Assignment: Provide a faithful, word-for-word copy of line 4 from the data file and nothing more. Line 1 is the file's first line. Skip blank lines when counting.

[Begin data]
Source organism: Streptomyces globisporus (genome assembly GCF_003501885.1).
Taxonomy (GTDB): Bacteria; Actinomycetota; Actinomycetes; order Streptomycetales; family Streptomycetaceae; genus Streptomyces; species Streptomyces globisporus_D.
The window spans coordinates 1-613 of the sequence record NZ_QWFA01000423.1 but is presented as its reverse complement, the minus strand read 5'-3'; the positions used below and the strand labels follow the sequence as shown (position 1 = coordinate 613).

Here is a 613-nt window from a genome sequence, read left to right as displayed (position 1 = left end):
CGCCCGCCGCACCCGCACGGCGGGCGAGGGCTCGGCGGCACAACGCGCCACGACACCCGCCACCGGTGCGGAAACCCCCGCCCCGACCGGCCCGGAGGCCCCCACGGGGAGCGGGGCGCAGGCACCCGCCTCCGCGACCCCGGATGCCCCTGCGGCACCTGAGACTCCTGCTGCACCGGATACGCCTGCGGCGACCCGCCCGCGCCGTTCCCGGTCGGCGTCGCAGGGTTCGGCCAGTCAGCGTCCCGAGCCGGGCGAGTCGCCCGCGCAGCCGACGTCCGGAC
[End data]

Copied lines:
Here is a 613-nt window from a genome sequence, read left to right as displayed (position 1 = left end):